International Policy Digest

RIA Novosti
World News /24 Feb 2020
02.24.20

Putin’s Russia Isn’t Our Friend

The U.S. and Russia have had a turbulent relationship for over a century with one another. They have been allies; have been enemies; fought wars together; fought battles against one another. I find myself asking if Russia and the U.S. are capable of improving global security together after so many ups and downs. However, I know that our global security isn’t going to change if President Putin continues executing cyberattacks on our core values and democracy.

In 1863, Russia sent its warships to U.S. harbors in both the Pacific and Atlantic oceans to protect U.S. cities from attacks by British and French militaries. They served as our protector for as long as we needed them. Fast forward some time, in 1964, George Kennan sent his now-famous “long telegram” to the Department of State, expressing his concerns about Soviet expansionism. The Russians were not our friends, they were now a direct threat to our democracy and core values. We shared a friendship once or twice, but the Russians chose a different path even when the U.S. tried on several occasions to work towards improvements. The Soviet Empire chose communism and inequality over democracy and equality. Former Secretary of State, Hillary Clinton, attempted to reset the relationship with Russia and rebuild a new friendship in 2009, but Russia continues to strive to undermine our democracy and core values.

The U.S. cannot engage positively with Russia when the country continues abusing human rights within Russia and around the world. In the world of cybersecurity, a world of uncharted territory, Russia continues to attack democratic institutions around the globe. They meddled in our elections and are attempting to do so again; they assassinated journalist Anna Politkovskaya and author Alexander Litvinenko; they cut off and exploded gas pipelines to Ukraine and Georgia and continue to threaten stability in both countries. The Russians even attempted to access U.S. infrastructure systems in 2018.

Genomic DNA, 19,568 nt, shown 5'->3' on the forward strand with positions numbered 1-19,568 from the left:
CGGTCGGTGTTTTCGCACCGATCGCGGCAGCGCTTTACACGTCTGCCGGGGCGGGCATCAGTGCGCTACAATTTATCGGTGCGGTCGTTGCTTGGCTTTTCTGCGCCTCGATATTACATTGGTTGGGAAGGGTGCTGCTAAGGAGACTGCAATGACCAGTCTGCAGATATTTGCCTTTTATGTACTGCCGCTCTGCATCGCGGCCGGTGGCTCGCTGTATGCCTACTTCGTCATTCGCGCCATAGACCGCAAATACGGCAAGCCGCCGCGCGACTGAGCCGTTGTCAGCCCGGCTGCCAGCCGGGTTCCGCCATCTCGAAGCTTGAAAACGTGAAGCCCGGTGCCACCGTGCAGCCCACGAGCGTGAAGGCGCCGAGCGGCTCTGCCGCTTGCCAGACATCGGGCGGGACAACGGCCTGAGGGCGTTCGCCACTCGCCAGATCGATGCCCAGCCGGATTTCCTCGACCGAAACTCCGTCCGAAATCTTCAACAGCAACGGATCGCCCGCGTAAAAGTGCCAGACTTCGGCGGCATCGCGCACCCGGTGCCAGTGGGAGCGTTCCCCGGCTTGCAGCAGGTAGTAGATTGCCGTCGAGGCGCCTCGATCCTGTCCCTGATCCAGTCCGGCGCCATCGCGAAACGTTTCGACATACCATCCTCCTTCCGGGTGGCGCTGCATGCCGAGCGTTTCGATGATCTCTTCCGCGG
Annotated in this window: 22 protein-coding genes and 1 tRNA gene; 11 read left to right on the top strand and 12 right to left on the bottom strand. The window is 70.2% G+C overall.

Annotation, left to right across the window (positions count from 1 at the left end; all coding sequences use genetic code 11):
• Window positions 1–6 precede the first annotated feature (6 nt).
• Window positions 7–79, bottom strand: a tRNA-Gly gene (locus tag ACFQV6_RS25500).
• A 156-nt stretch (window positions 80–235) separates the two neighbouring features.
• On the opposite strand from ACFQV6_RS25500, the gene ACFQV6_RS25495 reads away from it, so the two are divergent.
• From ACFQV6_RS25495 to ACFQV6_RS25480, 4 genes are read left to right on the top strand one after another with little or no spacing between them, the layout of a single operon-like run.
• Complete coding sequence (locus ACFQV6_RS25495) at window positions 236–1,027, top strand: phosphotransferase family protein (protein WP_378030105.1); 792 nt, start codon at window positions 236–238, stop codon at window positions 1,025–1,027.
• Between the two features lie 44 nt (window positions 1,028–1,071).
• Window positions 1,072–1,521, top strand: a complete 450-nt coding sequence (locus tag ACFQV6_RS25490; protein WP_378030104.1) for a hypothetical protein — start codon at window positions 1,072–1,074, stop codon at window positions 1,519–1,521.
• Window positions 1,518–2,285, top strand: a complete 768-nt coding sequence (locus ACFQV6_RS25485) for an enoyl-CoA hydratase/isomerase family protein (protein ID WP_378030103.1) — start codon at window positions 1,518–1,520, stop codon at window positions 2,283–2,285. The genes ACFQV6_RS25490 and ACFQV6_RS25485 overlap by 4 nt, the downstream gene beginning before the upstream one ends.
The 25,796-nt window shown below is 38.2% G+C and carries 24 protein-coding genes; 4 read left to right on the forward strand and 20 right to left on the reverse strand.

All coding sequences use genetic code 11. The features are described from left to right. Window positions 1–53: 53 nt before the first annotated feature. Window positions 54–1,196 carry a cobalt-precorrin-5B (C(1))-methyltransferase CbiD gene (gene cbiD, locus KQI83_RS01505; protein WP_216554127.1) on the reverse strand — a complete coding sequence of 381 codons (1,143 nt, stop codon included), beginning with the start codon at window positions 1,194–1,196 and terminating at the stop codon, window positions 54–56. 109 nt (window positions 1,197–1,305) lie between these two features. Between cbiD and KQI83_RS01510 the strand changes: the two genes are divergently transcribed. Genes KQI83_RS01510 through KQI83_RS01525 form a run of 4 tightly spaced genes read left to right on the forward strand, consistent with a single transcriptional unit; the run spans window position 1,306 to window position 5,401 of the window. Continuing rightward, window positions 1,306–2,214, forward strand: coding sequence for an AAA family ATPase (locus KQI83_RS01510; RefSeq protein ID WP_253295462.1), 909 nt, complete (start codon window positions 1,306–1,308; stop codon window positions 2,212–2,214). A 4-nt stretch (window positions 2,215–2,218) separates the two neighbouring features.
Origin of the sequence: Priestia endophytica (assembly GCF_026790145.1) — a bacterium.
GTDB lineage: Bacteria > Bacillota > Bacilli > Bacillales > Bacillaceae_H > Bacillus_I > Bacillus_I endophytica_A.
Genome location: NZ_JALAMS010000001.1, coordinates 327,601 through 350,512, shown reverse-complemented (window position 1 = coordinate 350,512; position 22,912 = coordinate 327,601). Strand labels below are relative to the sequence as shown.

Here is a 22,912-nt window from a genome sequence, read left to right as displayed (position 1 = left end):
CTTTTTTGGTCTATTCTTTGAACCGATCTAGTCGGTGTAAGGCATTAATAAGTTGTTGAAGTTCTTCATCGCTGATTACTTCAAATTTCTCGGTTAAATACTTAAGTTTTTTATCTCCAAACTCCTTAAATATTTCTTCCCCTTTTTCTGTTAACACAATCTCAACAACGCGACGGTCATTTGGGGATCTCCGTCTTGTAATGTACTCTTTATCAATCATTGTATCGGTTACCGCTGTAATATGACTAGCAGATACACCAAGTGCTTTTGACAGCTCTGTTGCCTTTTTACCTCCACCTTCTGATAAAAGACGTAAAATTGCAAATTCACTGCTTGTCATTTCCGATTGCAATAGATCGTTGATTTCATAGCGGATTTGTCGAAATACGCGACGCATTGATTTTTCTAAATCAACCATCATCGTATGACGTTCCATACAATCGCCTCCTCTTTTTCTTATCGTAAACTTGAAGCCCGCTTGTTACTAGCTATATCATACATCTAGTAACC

Russia has mastered the use of cyberattacks and will continue getting better and more anonymous with such attacks. The cyber-world may be uncharted, but it is a critical territory for U.S. national security. It’s challenging when Russia uses non-state actors to leave a small trace behind. To this day, the Kremlin has denied any meddling in our 2016 election. President Putin’s Kremlin does not direct government officials to execute attacks. Instead, the government hires private actors around the country and directs them to perform attacks on our nation and allies, leaving such attacks much harder to link back to Russia.

The U.S. and Russia were once allies, but such bonds are lost for as long as a leader like Vladimir Putin is in charge. We cannot collaborate with a country whose primary mission is to undermine our core values and democracy. The U.S. must instead continue working with NATO members and welcome other nations such as Georgia and Ukraine into the treaty. We must extend our invitation to these newly founded democracies and strengthen the NATO Treaty. We must explore the uncharted territory of cybersecurity to set clear regulations and expectations on what actions constitute an act of war. We must work with NATO members to create a unified department within NATO with a sole mission to safeguard us and our allies against cyberterrorism. And finally, we must include cyberterrorism under NATO’s article five. Cyberterrorism is their chief weapon they repeatedly use against the U.S. and our allies.

The U.S. is a world leader and a beacon of hope for democracy and freedom. The U.S. will use its power to sanction and exhaust Russia’s resources when they attempt to undermine our core values and democracy. Perhaps one day, we can try and reset the button to start over, but until that day, we will not work with a nation that continuously attempts to harm us.